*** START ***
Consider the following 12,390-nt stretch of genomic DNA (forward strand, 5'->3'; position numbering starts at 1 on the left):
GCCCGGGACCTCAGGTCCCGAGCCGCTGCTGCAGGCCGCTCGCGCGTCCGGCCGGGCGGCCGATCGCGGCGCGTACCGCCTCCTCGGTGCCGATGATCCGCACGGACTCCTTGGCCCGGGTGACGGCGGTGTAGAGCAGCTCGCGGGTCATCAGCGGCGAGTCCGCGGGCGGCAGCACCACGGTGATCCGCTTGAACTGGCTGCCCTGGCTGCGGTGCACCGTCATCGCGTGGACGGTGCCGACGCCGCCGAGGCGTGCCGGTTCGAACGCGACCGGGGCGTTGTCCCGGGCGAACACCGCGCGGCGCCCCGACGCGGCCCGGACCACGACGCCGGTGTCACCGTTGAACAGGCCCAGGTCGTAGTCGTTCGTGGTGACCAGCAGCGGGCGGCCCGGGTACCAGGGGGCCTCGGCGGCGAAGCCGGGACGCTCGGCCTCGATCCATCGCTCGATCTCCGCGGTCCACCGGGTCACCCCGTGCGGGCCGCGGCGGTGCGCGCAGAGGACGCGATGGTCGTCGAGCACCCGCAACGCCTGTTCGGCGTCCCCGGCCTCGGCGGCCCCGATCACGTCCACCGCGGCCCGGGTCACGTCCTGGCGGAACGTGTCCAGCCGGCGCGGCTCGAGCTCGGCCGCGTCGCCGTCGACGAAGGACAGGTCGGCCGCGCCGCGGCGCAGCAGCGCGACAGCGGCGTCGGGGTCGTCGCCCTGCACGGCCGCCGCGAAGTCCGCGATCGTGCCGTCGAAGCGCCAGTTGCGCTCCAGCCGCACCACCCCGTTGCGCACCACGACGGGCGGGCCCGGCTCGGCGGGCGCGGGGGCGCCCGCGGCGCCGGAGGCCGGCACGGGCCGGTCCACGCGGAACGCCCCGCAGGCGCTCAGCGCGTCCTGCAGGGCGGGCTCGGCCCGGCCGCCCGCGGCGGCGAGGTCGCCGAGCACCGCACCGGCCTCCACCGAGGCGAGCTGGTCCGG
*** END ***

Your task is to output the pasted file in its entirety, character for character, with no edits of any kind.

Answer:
Consider the following 12,390-nt stretch of genomic DNA (forward strand, 5'->3'; position numbering starts at 1 on the left):
GCCCGGGACCTCAGGTCCCGAGCCGCTGCTGCAGGCCGCTCGCGCGTCCGGCCGGGCGGCCGATCGCGGCGCGTACCGCCTCCTCGGTGCCGATGATCCGCACGGACTCCTTGGCCCGGGTGACGGCGGTGTAGAGCAGCTCGCGGGTCATCAGCGGCGAGTCCGCGGGCGGCAGCACCACGGTGATCCGCTTGAACTGGCTGCCCTGGCTGCGGTGCACCGTCATCGCGTGGACGGTGCCGACGCCGCCGAGGCGTGCCGGTTCGAACGCGACCGGGGCGTTGTCCCGGGCGAACACCGCGCGGCGCCCCGACGCGGCCCGGACCACGACGCCGGTGTCACCGTTGAACAGGCCCAGGTCGTAGTCGTTCGTGGTGACCAGCAGCGGGCGGCCCGGGTACCAGGGGGCCTCGGCGGCGAAGCCGGGACGCTCGGCCTCGATCCATCGCTCGATCTCCGCGGTCCACCGGGTCACCCCGTGCGGGCCGCGGCGGTGCGCGCAGAGGACGCGATGGTCGTCGAGCACCCGCAACGCCTGTTCGGCGTCCCCGGCCTCGGCGGCCCCGATCACGTCCACCGCGGCCCGGGTCACGTCCTGGCGGAACGTGTCCAGCCGGCGCGGCTCGAGCTCGGCCGCGTCGCCGTCGACGAAGGACAGGTCGGCCGCGCCGCGGCGCAGCAGCGCGACAGCGGCGTCGGGGTCGTCGCCCTGCACGGCCGCCGCGAAGTCCGCGATCGTGCCGTCGAAGCGCCAGTTGCGCTCCAGCCGCACCACCCCGTTGCGCACCACGACGGGCGGGCCCGGCTCGGCGGGCGCGGGGGCGCCCGCGGCGCCGGAGGCCGGCACGGGCCGGTCCACGCGGAACGCCCCGCAGGCGCTCAGCGCGTCCTGCAGGGCGGGCTCGGCCCGGCCGCCCGCGGCGGCGAGGTCGCCGAGCACCGCACCGGCCTCCACCGAGGCGAGCTGGTCCGG